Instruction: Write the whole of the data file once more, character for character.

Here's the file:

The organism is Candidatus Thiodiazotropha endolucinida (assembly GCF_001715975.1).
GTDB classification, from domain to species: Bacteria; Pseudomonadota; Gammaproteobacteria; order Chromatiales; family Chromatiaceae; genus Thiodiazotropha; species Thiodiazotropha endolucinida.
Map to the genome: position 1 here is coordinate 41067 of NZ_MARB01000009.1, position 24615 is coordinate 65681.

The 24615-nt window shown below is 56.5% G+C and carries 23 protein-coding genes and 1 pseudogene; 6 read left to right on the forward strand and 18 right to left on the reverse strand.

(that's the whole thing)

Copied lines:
The organism is Candidatus Thiodiazotropha endolucinida (assembly GCF_001715975.1).
GTDB classification, from domain to species: Bacteria; Pseudomonadota; Gammaproteobacteria; order Chromatiales; family Chromatiaceae; genus Thiodiazotropha; species Thiodiazotropha endolucinida.
Map to the genome: position 1 here is coordinate 41067 of NZ_MARB01000009.1, position 24615 is coordinate 65681.

The 24615-nt window shown below is 56.5% G+C and carries 23 protein-coding genes and 1 pseudogene; 6 read left to right on the forward strand and 18 right to left on the reverse strand.